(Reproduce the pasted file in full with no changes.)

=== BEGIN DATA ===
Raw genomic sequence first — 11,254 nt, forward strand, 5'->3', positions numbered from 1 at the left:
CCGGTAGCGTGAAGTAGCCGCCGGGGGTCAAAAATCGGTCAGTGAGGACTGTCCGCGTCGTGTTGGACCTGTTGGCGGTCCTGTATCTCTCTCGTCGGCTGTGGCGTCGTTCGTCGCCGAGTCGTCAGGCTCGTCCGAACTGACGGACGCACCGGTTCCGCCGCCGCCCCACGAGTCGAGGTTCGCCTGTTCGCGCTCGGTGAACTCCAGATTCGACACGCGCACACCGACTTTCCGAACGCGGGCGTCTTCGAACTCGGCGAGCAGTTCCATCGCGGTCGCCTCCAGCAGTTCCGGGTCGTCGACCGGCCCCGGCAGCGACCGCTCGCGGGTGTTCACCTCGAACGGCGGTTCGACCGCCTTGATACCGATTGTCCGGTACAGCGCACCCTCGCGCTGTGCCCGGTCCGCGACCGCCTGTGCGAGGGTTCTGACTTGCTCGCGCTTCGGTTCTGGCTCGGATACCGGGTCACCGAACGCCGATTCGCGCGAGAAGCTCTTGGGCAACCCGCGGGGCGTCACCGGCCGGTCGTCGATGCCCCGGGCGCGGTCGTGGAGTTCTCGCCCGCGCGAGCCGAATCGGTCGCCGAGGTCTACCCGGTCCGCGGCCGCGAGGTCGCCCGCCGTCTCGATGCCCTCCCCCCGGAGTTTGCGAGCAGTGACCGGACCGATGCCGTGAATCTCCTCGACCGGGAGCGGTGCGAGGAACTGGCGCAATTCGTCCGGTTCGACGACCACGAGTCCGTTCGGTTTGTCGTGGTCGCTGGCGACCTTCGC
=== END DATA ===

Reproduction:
Raw genomic sequence first — 11,254 nt, forward strand, 5'->3', positions numbered from 1 at the left:
CCGGTAGCGTGAAGTAGCCGCCGGGGGTCAAAAATCGGTCAGTGAGGACTGTCCGCGTCGTGTTGGACCTGTTGGCGGTCCTGTATCTCTCTCGTCGGCTGTGGCGTCGTTCGTCGCCGAGTCGTCAGGCTCGTCCGAACTGACGGACGCACCGGTTCCGCCGCCGCCCCACGAGTCGAGGTTCGCCTGTTCGCGCTCGGTGAACTCCAGATTCGACACGCGCACACCGACTTTCCGAACGCGGGCGTCTTCGAACTCGGCGAGCAGTTCCATCGCGGTCGCCTCCAGCAGTTCCGGGTCGTCGACCGGCCCCGGCAGCGACCGCTCGCGGGTGTTCACCTCGAACGGCGGTTCGACCGCCTTGATACCGATTGTCCGGTACAGCGCACCCTCGCGCTGTGCCCGGTCCGCGACCGCCTGTGCGAGGGTTCTGACTTGCTCGCGCTTCGGTTCTGGCTCGGATACCGGGTCACCGAACGCCGATTCGCGCGAGAAGCTCTTGGGCAACCCGCGGGGCGTCACCGGCCGGTCGTCGATGCCCCGGGCGCGGTCGTGGAGTTCTCGCCCGCGCGAGCCGAATCGGTCGCCGAGGTCTACCCGGTCCGCGGCCGCGAGGTCGCCCGCCGTCTCGATGCCCTCCCCCCGGAGTTTGCGAGCAGTGACCGGACCGATGCCGTGAATCTCCTCGACCGGGAGCGGTGCGAGGAACTGGCGCAATTCGTCCGGTTCGACGACCACGAGTCCGTTCGGTTTGTCGTGGTCGCTGGCGACCTTCGC